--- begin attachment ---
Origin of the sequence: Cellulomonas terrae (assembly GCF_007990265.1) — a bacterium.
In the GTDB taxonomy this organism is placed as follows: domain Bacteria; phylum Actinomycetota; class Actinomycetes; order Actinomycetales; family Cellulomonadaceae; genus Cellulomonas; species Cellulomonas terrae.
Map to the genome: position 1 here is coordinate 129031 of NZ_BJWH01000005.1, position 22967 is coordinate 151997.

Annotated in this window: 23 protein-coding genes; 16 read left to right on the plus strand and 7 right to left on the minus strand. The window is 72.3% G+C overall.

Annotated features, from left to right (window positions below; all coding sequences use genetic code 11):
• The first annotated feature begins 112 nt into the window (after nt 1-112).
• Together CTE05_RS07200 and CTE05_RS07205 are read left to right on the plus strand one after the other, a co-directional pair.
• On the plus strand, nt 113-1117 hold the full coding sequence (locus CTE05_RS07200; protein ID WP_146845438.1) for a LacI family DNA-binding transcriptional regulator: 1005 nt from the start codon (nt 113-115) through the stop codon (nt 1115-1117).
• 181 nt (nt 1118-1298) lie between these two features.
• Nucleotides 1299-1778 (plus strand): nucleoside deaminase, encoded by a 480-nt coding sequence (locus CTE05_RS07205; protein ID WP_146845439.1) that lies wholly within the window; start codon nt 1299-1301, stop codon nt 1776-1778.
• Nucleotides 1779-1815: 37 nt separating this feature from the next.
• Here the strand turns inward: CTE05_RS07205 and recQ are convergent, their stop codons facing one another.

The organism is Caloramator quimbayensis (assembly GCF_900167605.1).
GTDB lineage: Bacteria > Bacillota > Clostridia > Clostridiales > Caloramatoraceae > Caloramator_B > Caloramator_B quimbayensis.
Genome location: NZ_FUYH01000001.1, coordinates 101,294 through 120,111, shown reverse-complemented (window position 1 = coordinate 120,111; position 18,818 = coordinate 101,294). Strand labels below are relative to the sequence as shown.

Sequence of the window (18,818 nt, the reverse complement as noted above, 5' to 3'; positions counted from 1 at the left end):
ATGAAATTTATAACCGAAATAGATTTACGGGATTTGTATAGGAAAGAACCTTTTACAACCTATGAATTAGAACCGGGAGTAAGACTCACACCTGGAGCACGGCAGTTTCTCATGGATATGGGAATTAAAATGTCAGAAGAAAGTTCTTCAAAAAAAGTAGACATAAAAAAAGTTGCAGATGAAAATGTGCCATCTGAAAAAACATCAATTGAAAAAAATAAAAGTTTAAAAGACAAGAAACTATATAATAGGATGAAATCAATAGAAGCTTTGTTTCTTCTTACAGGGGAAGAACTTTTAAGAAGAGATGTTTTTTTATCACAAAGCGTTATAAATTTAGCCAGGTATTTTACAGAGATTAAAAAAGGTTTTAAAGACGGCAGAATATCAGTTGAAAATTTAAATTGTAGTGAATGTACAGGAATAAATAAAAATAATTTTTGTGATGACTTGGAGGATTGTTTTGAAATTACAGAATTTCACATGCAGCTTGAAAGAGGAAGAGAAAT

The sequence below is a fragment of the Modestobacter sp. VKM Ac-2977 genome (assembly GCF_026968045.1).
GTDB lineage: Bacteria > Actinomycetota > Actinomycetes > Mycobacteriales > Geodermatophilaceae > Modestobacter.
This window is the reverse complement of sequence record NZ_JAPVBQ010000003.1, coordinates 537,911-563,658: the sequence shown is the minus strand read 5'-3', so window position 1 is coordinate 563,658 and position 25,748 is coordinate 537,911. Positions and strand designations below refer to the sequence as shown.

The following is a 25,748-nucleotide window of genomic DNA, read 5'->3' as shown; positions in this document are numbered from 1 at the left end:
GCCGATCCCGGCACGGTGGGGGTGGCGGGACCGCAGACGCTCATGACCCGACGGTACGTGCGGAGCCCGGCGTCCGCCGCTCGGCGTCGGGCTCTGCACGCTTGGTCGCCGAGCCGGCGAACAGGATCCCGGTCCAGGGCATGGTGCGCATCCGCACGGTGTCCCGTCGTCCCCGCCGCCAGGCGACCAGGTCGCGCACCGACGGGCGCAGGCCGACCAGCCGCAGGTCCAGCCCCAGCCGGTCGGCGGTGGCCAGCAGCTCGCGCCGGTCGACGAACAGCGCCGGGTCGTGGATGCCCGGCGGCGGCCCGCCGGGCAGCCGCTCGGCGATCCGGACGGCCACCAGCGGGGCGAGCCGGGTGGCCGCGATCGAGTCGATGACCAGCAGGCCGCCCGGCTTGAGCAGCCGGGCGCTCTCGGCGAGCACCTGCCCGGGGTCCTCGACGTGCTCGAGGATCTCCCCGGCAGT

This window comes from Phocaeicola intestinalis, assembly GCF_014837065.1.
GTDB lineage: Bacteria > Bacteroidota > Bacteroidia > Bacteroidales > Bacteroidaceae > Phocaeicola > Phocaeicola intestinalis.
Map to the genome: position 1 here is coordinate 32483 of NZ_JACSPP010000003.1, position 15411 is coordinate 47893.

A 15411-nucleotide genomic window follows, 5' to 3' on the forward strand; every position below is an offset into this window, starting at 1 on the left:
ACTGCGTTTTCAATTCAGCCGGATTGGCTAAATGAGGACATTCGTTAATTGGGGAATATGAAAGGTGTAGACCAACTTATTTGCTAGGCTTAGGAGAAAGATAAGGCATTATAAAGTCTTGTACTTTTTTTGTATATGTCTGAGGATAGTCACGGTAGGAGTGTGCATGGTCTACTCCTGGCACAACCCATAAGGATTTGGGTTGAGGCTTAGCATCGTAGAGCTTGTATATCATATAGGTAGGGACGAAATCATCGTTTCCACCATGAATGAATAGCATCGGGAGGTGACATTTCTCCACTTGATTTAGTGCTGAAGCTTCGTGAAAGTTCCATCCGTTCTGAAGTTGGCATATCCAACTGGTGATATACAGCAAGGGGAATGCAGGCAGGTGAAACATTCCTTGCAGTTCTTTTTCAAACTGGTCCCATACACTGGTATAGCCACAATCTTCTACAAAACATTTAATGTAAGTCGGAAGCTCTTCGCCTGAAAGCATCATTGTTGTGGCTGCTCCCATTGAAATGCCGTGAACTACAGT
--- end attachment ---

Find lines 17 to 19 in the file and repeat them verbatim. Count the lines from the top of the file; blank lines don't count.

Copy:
ATGAAATTTATAACCGAAATAGATTTACGGGATTTGTATAGGAAAGAACCTTTTACAACCTATGAATTAGAACCGGGAGTAAGACTCACACCTGGAGCACGGCAGTTTCTCATGGATATGGGAATTAAAATGTCAGAAGAAAGTTCTTCAAAAAAAGTAGACATAAAAAAAGTTGCAGATGAAAATGTGCCATCTGAAAAAACATCAATTGAAAAAAATAAAAGTTTAAAAGACAAGAAACTATATAATAGGATGAAATCAATAGAAGCTTTGTTTCTTCTTACAGGGGAAGAACTTTTAAGAAGAGATGTTTTTTTATCACAAAGCGTTATAAATTTAGCCAGGTATTTTACAGAGATTAAAAAAGGTTTTAAAGACGGCAGAATATCAGTTGAAAATTTAAATTGTAGTGAATGTACAGGAATAAATAAAAATAATTTTTGTGATGACTTGGAGGATTGTTTTGAAATTACAGAATTTCACATGCAGCTTGAAAGAGGAAGAGAAAT

The sequence below is a fragment of the Modestobacter sp. VKM Ac-2977 genome (assembly GCF_026968045.1).
GTDB lineage: Bacteria > Actinomycetota > Actinomycetes > Mycobacteriales > Geodermatophilaceae > Modestobacter.